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Several fires reported in Franklin Park yesterday

Boston firefighters responded to Franklin Park for outside fires at five or six locations yesterday, including near the playground, golf course and White Stadium.

Photos from one of the fires.

All the fires are under investigation, but a BFD spokesperson had a simple request: If you smoke, don't just drop or toss your butts on the ground. Especially since we haven't gotten any rain in recent days, a single smouldering butt could be enough to set the brush or newly laid mulch on fire. And don't just throw a lit cigarette out your window as you drive through the park, the spokesperson, Firefighter Brian Alkins, added. In the absence of any proof of arson or other causes, he said this sort of behavior is the most likely source of the fires, as the weather warms and more people return to the park.

In the Jamaica Plain Facebook group, one resident reported additional fires on Monday and Tuesday in the wilderness area.

Other residents reported that a beloved quirky little Franklin Park thing - a wizard painted on boards covering a small tree cavity - had been torn apart and burned.

Unlike Franklin Park, the department has yet to see fires in Boston's traditional brush-fire zones: Stony Brook Reservation on the Hyde Park/Roslindale/West Roxbury line, the marshes near Granite Avenue in Dorchester and the Back Bay Fens.

The department expects those in the summer, when things get really hot and dry and people keep tossing lit cigarette buts onto the ground, Alkins said, adding officials are hopeful there were be fewer problems along the Fens due to work the Army Corps of Engineers is currently doing that includes removing the reeds that tend to catch fire.

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Comments

Torn apart and burned.... Arson? Or just buts?

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Voting closed 23

there is no way that these fires were set by cigarette buttes. I've lived next to this park for 6 years, and we've never seen anything like this... even in much more serious droughts in the peak of summer.

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Voting closed 40

I’ve lived next to the park for longer and I think it seems reasonable considering that smokers cause a large percentage of overall fires with their moronic behavior. People start little bonfires on the rock cliffs sometimes but that’s nowhere near some of the locations mentioned.

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Voting closed 21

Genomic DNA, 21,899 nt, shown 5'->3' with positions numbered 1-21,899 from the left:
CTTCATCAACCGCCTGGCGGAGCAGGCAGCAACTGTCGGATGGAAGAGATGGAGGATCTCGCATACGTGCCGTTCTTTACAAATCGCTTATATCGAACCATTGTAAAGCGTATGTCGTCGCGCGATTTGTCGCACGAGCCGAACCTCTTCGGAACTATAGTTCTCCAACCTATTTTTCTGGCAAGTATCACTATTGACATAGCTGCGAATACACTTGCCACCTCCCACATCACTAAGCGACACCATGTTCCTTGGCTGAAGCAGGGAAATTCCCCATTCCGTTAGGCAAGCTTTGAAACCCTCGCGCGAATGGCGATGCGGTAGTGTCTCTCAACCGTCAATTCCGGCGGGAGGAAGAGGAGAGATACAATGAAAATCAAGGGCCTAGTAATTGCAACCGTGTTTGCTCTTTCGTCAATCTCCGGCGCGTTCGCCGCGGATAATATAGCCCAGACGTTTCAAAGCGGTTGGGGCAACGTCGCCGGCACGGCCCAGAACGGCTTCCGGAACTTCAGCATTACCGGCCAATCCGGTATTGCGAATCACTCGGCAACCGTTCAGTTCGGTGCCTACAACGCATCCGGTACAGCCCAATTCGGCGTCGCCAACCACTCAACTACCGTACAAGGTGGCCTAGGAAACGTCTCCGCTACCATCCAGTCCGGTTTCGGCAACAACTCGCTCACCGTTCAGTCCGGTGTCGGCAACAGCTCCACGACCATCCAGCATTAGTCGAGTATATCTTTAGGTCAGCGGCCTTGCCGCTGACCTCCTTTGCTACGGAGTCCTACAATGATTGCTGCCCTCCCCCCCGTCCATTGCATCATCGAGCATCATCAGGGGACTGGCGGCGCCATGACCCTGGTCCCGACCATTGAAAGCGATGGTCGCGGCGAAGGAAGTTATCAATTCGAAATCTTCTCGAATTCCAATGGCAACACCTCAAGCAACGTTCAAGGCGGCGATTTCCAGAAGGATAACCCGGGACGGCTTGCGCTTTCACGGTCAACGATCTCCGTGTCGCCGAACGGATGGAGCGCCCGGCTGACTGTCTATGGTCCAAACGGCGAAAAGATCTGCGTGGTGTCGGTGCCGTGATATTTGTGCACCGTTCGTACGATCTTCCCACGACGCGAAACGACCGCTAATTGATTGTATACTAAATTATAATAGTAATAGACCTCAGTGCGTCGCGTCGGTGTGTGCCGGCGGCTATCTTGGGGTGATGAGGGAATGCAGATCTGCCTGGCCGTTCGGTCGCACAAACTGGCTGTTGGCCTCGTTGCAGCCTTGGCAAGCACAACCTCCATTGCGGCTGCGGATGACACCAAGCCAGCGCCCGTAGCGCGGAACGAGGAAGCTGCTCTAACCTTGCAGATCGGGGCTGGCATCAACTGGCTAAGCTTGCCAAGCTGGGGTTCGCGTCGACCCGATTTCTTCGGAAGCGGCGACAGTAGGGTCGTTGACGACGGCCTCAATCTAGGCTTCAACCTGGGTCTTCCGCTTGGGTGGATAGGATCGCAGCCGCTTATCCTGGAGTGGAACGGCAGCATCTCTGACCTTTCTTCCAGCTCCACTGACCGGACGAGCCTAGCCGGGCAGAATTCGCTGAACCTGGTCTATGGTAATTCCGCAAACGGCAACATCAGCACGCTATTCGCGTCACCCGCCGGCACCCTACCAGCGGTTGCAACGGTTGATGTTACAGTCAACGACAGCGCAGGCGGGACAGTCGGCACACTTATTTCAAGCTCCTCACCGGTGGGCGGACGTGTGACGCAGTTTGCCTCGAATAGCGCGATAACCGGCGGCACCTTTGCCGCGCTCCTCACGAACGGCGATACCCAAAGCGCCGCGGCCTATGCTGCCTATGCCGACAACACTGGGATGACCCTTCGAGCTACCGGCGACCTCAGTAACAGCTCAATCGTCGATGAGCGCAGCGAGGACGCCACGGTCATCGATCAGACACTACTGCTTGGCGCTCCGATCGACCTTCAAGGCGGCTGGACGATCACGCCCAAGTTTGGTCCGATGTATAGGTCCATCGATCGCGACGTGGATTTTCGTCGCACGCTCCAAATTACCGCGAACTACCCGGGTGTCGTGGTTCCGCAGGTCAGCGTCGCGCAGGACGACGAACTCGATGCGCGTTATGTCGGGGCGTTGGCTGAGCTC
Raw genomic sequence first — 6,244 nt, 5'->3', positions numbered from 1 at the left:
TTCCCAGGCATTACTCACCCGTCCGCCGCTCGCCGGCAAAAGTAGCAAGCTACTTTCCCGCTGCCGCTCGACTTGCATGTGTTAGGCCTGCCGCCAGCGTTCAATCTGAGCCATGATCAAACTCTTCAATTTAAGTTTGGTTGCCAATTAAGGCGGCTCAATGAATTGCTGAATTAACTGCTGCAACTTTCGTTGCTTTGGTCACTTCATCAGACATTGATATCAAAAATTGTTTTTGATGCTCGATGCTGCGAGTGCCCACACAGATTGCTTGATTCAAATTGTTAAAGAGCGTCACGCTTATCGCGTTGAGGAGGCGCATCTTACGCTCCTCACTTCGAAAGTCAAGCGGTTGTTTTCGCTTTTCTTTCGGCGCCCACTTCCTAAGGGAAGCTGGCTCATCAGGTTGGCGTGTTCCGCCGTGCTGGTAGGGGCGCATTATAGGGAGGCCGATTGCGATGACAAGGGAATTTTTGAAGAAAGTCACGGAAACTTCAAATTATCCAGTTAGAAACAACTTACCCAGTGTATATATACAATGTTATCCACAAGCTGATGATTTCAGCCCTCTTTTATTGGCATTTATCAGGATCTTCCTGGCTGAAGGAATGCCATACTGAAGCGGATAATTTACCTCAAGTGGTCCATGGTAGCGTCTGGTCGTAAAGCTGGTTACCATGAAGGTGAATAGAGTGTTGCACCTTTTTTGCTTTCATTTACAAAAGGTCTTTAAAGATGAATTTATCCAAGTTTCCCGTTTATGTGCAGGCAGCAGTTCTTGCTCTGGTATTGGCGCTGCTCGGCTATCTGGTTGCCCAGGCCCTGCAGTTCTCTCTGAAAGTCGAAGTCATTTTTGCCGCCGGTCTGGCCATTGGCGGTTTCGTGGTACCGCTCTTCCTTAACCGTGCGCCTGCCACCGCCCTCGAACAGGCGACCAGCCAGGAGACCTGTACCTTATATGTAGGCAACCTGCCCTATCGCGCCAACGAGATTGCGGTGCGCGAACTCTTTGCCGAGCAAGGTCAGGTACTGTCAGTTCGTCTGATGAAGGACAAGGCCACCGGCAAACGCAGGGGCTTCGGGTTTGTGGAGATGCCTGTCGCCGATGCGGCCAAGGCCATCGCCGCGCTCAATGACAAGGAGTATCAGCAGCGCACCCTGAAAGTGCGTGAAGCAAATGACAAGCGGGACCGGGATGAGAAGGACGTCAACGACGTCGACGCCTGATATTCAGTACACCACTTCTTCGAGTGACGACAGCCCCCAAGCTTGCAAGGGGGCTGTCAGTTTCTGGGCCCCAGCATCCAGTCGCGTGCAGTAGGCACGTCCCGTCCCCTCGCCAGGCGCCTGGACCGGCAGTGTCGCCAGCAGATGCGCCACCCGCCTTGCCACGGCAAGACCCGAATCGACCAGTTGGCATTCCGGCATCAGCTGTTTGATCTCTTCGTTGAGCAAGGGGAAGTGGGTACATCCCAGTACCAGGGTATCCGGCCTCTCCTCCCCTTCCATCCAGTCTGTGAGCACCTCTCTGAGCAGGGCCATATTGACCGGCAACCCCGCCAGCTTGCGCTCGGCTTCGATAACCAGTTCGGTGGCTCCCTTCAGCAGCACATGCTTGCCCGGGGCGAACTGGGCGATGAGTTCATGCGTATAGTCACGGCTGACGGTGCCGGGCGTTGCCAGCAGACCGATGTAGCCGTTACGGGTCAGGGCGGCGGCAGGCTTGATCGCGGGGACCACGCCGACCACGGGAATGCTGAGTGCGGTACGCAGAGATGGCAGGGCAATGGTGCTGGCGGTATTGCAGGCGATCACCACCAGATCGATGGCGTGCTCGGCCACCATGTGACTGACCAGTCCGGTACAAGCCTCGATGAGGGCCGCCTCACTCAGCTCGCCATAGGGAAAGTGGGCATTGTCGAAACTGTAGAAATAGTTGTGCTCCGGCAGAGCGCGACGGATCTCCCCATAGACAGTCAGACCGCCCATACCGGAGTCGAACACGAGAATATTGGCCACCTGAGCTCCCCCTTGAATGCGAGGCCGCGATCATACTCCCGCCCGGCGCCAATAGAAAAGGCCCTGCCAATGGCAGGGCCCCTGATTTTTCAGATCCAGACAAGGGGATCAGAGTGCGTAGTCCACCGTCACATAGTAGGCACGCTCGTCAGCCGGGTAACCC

but like 6 fires in 2 days? From careless smokers? What are the odds?

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Voting closed 38

So, back that up. why don't ya?

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Voting closed 21

I've lived around here 48 years this never happened so many in one day. Definitely a serial arsonist

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Voting closed 21

You literally stopped in the middle of a sentence, Adam. Are you OK?

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Voting closed 28

Maybe the phone rang or the microwave dinged and when I got back I forget to finish the sentence. It is complete now, and, yes, I am fine.

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Voting closed 42

I think you're on auto pilot sometimes..

post post post.. tweet tweet tweet, reply reply

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Voting closed 19

have I needed to know so much RIGHT NOW about reeds.

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Voting closed 31

We didn’t start the fire.

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Voting closed 24

The fires aren't being caught, they're being started,

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Voting closed 18

Mulch can spontaneously combust.

“Spontaneous combustion can happen when a decomposing, organic material such as mulch generates enough heat to ignite without an outside source," said Chief Fire Marshal Linda Hale. "Because of this, a large or compacted area of mulch can create sufficient heat to spontaneously combust. Remember, in all cases, mulch fires are more likely to start when the weather is hot, and it has been dry for an extended period.”
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Voting closed 21

To the American Legion giant mulch pile, no doubt.

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Voting closed 26

I've seen it smoldering and steaming in the winter months. Definitely a lot of heat being generated under that pile on American Legion.

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Voting closed 14

Maybe there is a correlation!

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Voting closed 14